Wednesday, August 11, 2010

A Word on Words

Hey kids.  I've been rather preoccupied with the passive insanity (or is that inanity?) of my mental landscape, which appears to have experienced a little bit of a tectonic shift. 

Poverty has forced me inward which is the last thing I need, truth be told.  But with no options for diversion, I'm hoping I'll get bored enough to finish washing the dishes that are still packed in boxes (since April) and finish setting up my apartment.  It's starting to get on my nerves (yes, it takes me four months to be oppressed by a mess). 

But that's not why I felt like blogging today.

As some of y'all know, I'm a legal assistant.  Lately my job has been making it more and more difficult for me feel in any way important.   I had one of my impatient days yesterday and I REALLY had to watch myself.  Everything pissed me off.  So in an attempt to vent some of this dissatisfaction, I tried to wrap my head around why my job was making me so angry.

Then it came to me.  It's the use of words.  Words are EXTRAORDINARILY precious and interesting to me, so I have a very pronounced reverence for the way they're used.  It just occurred to me HOW differently they're used in varying pursuits.

I decided that lawyers EXPLOIT words.  A lawyer's use of words is crucial to his job, which is why a lot of lawyers get their undergrad in English or Linguistics.  It's crucial because they have to be able to twist a word around and make it work for them - to wrench a version of the truth from it - the version that serves their purpose the best.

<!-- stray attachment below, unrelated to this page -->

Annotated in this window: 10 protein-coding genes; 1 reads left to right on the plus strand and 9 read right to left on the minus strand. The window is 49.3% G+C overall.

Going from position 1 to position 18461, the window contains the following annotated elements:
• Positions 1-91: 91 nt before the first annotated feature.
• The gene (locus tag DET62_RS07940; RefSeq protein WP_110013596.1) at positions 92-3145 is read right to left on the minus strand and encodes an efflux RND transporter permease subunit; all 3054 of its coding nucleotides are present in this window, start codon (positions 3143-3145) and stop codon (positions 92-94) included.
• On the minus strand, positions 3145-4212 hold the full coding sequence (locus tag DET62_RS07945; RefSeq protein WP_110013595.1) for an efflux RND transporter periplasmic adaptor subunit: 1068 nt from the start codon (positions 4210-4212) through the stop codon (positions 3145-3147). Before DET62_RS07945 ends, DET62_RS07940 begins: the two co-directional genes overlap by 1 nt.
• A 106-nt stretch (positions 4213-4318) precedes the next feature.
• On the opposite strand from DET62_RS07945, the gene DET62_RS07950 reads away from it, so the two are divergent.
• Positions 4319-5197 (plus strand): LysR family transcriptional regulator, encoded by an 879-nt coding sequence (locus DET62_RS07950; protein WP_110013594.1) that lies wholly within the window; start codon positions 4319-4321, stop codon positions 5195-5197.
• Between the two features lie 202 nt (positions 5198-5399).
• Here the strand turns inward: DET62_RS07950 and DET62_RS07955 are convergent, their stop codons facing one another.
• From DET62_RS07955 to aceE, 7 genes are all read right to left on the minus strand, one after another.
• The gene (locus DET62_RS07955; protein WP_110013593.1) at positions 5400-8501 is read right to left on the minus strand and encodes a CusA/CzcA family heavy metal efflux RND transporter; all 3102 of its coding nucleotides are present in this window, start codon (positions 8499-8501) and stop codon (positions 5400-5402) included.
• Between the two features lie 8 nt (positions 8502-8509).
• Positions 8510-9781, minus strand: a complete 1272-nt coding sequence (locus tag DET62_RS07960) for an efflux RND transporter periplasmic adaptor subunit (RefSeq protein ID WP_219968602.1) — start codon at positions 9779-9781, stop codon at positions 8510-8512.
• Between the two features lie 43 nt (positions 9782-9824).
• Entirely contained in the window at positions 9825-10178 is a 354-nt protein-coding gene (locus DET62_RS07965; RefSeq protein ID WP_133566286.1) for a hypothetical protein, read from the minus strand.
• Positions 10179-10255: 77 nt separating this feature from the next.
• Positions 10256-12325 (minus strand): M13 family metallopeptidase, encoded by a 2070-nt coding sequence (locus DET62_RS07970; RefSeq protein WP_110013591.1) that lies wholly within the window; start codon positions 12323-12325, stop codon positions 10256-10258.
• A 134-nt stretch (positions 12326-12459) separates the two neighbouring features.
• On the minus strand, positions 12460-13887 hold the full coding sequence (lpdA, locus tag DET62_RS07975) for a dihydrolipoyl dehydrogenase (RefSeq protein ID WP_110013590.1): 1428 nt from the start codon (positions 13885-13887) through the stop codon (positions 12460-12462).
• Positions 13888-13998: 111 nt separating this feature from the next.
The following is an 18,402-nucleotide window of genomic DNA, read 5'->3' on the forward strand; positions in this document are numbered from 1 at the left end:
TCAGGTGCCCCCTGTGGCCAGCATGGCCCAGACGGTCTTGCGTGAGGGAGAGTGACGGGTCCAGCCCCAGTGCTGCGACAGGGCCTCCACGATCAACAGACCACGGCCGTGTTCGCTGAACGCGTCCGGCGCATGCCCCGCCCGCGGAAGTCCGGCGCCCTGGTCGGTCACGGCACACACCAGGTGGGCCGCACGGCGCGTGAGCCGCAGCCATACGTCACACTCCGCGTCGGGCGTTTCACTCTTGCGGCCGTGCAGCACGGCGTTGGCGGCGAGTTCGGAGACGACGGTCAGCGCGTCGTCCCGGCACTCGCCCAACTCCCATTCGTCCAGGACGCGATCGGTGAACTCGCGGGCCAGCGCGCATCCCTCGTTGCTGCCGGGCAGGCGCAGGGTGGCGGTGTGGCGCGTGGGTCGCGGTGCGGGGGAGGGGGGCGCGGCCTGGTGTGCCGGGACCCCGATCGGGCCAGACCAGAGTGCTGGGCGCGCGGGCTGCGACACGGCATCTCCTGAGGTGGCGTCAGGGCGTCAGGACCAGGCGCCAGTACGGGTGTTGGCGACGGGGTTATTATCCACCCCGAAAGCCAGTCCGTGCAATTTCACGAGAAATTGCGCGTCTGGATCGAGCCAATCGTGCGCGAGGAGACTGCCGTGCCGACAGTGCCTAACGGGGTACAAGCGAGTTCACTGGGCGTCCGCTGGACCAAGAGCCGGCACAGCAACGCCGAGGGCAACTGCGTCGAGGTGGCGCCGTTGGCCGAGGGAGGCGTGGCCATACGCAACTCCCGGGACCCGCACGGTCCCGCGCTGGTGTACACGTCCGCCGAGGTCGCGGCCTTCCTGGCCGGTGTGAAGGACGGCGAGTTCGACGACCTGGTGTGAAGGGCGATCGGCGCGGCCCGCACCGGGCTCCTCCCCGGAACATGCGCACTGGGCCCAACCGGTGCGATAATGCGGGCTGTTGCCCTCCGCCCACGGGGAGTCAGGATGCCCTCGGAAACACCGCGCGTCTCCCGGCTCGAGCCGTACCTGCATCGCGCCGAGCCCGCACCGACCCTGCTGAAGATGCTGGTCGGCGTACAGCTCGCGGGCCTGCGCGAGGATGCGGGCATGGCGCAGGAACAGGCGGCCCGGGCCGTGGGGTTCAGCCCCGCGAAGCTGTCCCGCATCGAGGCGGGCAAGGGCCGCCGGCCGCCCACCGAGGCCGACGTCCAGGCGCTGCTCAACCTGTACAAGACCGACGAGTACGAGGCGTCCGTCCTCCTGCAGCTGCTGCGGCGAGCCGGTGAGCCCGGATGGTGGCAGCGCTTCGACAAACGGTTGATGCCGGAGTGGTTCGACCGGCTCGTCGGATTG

Writers/novelists EXALT words (at least some of us try to - admittedly not all accomplish this).  A writer looks a word from every angle, caresses it, gets to know it, and dresses it up.  Different authors have different senses of style of course.  Some prefer a simple summer dress while others want to put their words into showy frocks.  Some writers have no fashion sense - at all.  (I just finished reading the Twilight series - laugh all you want - and while the characters are good and the story is addictive, the language is DREADFUL.  In Meyer's case I think the words were just a means to an end - "well hell, I reckon my words can't go out naked, so I'll dress them in whatever smells the cleanest.") 

Media EXPLOITS, USES, and NEGATES words.  In other words, media (admittedly not all) destroys their meanings and makes them mean something else.  I'm not attacking the media.  They can't help what they are.  They feel a need to either present the words naked, polish them to a nice shine, or splatter mud all over them.  This changes how the world views the word.  The media is where a perfectly healthy and appealing word goes to die.

Scholars and academia try to EXPLAIN them. I kind of fit into this category as well as the writer's category.  Scholars have to understand the words.  Scholars make an attempt to work against the media to bring the dead word back to life or to change it into something more useful than the mangled mess that was left.  Scholars know where and how the word was born, and they try to reflect that.
All of the above are reasons why I have a Compact OED (and why it's one of my prized possessions), about 20 books on word origins, and a few dictionaries and thesauri.  I try to take the ill uses with a grain of salt until I can see the truth or the lie behind them.  I study their shape and color and decide what outfit would most become them.  I study it so I don't forget it.

I really wish more people cared about our sad little words.  Maybe they wouldn't be so easy to manipulate if they did.  And indirectly, the people caring wouldn't be so easy to manipulate either.

What would you most like to see on my new website for unpublished writers?